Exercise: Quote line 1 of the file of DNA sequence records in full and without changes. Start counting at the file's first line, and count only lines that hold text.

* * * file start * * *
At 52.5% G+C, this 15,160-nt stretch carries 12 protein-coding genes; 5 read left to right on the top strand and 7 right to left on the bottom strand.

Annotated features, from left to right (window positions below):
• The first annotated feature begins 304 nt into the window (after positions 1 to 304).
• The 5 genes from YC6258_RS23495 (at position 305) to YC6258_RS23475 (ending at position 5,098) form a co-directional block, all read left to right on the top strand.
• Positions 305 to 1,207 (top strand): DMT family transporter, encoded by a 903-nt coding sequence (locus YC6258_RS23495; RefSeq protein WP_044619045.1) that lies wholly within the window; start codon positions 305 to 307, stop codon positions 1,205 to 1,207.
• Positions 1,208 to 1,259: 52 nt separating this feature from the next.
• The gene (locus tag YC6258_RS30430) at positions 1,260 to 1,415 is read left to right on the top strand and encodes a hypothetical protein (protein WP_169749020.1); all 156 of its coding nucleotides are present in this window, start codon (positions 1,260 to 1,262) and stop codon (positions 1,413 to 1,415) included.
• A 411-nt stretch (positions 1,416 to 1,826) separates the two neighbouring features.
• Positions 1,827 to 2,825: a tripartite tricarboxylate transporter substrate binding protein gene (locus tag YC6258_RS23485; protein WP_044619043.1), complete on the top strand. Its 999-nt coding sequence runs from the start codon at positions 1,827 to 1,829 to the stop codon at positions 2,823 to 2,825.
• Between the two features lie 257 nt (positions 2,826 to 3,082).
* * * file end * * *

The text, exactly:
At 52.5% G+C, this 15,160-nt stretch carries 12 protein-coding genes; 5 read left to right on the top strand and 7 right to left on the bottom strand.